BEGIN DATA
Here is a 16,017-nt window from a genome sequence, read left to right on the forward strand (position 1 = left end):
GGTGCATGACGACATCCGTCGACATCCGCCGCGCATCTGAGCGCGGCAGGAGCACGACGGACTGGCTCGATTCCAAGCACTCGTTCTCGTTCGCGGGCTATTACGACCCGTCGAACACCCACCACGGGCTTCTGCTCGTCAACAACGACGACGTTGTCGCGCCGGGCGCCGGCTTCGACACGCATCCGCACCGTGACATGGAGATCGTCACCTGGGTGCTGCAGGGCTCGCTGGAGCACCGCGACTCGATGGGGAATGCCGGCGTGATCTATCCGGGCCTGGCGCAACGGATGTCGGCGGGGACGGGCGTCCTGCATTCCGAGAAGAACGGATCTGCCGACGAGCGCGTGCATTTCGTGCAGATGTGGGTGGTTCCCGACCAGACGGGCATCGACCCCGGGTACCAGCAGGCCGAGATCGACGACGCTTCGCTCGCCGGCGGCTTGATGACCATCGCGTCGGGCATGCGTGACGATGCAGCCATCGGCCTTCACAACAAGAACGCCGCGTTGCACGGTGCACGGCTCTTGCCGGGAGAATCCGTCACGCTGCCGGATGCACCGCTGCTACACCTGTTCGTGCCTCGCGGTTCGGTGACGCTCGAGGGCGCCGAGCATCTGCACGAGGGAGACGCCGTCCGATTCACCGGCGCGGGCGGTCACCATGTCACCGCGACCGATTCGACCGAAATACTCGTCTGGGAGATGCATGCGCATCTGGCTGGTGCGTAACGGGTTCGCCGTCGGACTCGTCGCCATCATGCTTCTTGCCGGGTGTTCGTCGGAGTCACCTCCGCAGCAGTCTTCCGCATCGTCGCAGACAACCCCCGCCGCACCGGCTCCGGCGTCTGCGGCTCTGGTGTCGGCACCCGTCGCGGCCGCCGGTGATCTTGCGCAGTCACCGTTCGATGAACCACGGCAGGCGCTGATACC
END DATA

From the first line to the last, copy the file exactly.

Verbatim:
Here is a 16,017-nt window from a genome sequence, read left to right on the forward strand (position 1 = left end):
GGTGCATGACGACATCCGTCGACATCCGCCGCGCATCTGAGCGCGGCAGGAGCACGACGGACTGGCTCGATTCCAAGCACTCGTTCTCGTTCGCGGGCTATTACGACCCGTCGAACACCCACCACGGGCTTCTGCTCGTCAACAACGACGACGTTGTCGCGCCGGGCGCCGGCTTCGACACGCATCCGCACCGTGACATGGAGATCGTCACCTGGGTGCTGCAGGGCTCGCTGGAGCACCGCGACTCGATGGGGAATGCCGGCGTGATCTATCCGGGCCTGGCGCAACGGATGTCGGCGGGGACGGGCGTCCTGCATTCCGAGAAGAACGGATCTGCCGACGAGCGCGTGCATTTCGTGCAGATGTGGGTGGTTCCCGACCAGACGGGCATCGACCCCGGGTACCAGCAGGCCGAGATCGACGACGCTTCGCTCGCCGGCGGCTTGATGACCATCGCGTCGGGCATGCGTGACGATGCAGCCATCGGCCTTCACAACAAGAACGCCGCGTTGCACGGTGCACGGCTCTTGCCGGGAGAATCCGTCACGCTGCCGGATGCACCGCTGCTACACCTGTTCGTGCCTCGCGGTTCGGTGACGCTCGAGGGCGCCGAGCATCTGCACGAGGGAGACGCCGTCCGATTCACCGGCGCGGGCGGTCACCATGTCACCGCGACCGATTCGACCGAAATACTCGTCTGGGAGATGCATGCGCATCTGGCTGGTGCGTAACGGGTTCGCCGTCGGACTCGTCGCCATCATGCTTCTTGCCGGGTGTTCGTCGGAGTCACCTCCGCAGCAGTCTTCCGCATCGTCGCAGACAACCCCCGCCGCACCGGCTCCGGCGTCTGCGGCTCTGGTGTCGGCACCCGTCGCGGCCGCCGGTGATCTTGCGCAGTCACCGTTCGATGAACCACGGCAGGCGCTGATACC